External Relations CAT
It’s been a great week so far being the CAT face in facebook and I have enjoyed sharing the zero carbon road trip with you- we will be tweeting from the climate change demo in London but none of us has an iphone- so no facebook updates until its over and we can get the pictures on line- follow us on twitter @centre_alt_tech
Remember there are loads of things you can do online to support the zero carbon Britain by 2030 project
– Change your profile picture to the zcb2030 logo
-Sign on to our statement of support here
-Download and send a copy of the zerocarbonbritain 2030 report to the people you think should read it- theyworkforyou has links to all MP’s/MEP’s etc
by Paul Allen
This Saturday thousands of people will join together in London to call for a zerocarbonbritain by 2030- I will be speaking at the rally echoing calls of many others that the time to act is now- the planet can’t wait any longer. If you can’t make it London and join us on behind the zerocarbon britain 2030 banner than please support us online. Change your facebook status to the zerocarbonbritain logo and join for the weekend and take online action to say to all that the science says we must, the technology says we can, it’s time to say we will.
March on Parliament for a Zero Carbon Britain
Saturday December 4th
Time table of Events
National Climate March 2010
Start: 04 Dec 2010,
Where: Central London
Part of a Global Day of Action on climate on the Saturday midway through the UN Climate Talks in Cancún, Mexico.
Challenge the government to take the action we need to meet the climate threat.
12 noon: Assemble at Speakers Corner, Hyde Park.
For coaches and transport to the demo from your locality check e-mail firstname.lastname@example.org
11.00 am Climate Service at the Church of the Annunciation, Bryanston Street, W1H 7AH organised by Christian Ecology Link, see here.
12.00 noon Assemble on North Carriage Drive (just west of Speaker’s Corner), Hyde Park (Marble Arch tube)
12.00 – 1.00 pm Help us spell out a message for Zero Carbon by 2030 – with hundreds of people in a photo taken from above in Hyde Park. Get there by 12 noon prompt to ensure your place in the photo and to give us time to get the best photo! See further here.
Zero Carbon March to Parliament
via Park Lane, Hyde Park Corner, Piccadilly, Piccadilly Circus, Lower Regent Street, Trafalgar Square, Whitehall.
2.30 pm: Climate Emergency Rally outside Parliament. Speakers to include Caroline Lucas MP (leader, Green Party), John McDonnell MP (Labour), Michael Meacher MP (Labour), Andy Atkins (Director, Friends of the Earth), Maria Souviron (Bolivian ambassador), Paul Allen (Centre for Alternative Technology, zerocarbonBritain2030 report), Tony Kearns (assistant Gen Sec, Communication Workers Union), Ben Brangwyn (co-founder Transition Towns), John Stewart (chair, AirportWatch), Sophie Allain (Ratcliffe 20, Climate Camp).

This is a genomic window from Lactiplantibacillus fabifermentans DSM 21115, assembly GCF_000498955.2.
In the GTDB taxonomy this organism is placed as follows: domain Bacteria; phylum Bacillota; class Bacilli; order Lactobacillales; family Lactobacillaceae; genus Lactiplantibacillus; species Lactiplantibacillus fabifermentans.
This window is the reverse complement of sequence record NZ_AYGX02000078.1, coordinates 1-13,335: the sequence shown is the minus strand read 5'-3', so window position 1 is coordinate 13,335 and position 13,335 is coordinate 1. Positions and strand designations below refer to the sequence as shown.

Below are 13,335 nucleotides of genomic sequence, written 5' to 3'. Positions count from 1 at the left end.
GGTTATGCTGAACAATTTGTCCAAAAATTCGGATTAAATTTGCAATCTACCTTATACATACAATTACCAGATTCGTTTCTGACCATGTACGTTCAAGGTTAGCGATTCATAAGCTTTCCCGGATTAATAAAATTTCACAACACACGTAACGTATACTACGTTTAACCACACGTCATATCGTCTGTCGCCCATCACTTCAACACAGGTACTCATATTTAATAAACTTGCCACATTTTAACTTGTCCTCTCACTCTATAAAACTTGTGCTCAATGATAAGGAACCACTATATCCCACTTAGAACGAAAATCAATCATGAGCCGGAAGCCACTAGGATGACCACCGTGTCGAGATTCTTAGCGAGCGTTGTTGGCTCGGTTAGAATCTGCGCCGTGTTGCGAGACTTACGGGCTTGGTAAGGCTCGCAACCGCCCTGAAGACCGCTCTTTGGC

Tea, coffee, soup etc. will be served by the Brixton Tea Party.
5.00 pm: Afterparty at The Enterprise Pub, Red Lion Street, Holborn. See here for more details.
The failure of the international Talks in Copenhagen doesn’t mean the threat of catastrophic Climate Change has got any less grave or less urgent. Don’t let them think last year’s big climate demo was just a ‘one-off wonder’. Tell them we need urgent action NOW and take to government a message and vision for a Zero Carbon Britain that won’t just stop with this demo but that we can build on afterwards.
And remember building a Zero Carbon Britain means Climate Jobs Now: we have a positive vision not only for addressing the global threat of climate catastrophe but also for the economic crisis.
March with us for…
Climate Action and Climate Justice….
Tuesday 30th November 10am
Despite the snow and ice I have just had confirmation by phone that the weeks travels are going ahead. I am now about to embark the first leg of my journey, from Machynlleth to Cardiff to attend the first meeting of Science Advisory Council for Wales
The role of the Council is to advise the Chief Scientific Adviser for Wales and through him the First Minister and the Welsh Assembly Government, on a broad range of scientific issues and policies that will help address the challenges Wales faces, support the economy and improve quality of life.
This brief crosses very closely our work at . Through our Zero Carbon Britain 2030 report, we have attempted to identify our key challenges and to develop a numerical scenario for how we can meet them, using a wide deployment of currently mature energy technologies. CAT is also committed to public engagement in the science of sustainability, helping many people young and old see that studying the core science, technology engineering and mathematics subjects need not to be at odds with our desires to protect the environment, in fact they are essential to achieve it.
Tuesday 30th November 2pm
Arrived in Cardiff and am spending a little time reading over all the relevant papers in advance of my two day meeting. I am pleased to see that a ‘low-carbon Wales’ features as a key priority in both the economic and academic strategies. The question is how can this be turned into action on the ground, and at what pace. The events unfolding around me as I travel re-enforce the need for urgency. This week, world leaders are heading for the next round of the UN climate negotiations in Cancun. Unless long industrialised nations can set real lead in moving away from fossil fuels, the majority world countries will be unable to sign up to the international agreement we so urgently need.
In addition, this really cold weather reminds me just how dependent we have become on abundant cheap fossil fuels. During the cold snap in January this year UK oil and gas consumption reached an all time high. Yet our North Sea oil production reached its peak in 1999 and is now in terminal decline. If we have a cold snap in 2020 or 2030 the North Sea reserves will be all but gone and we will be dependant on imports from far away places like Qatar, the former Soviet Union and Algeria. Due to the impending global peak in fossil fuel production, this cannot offer a reliable long-term solution.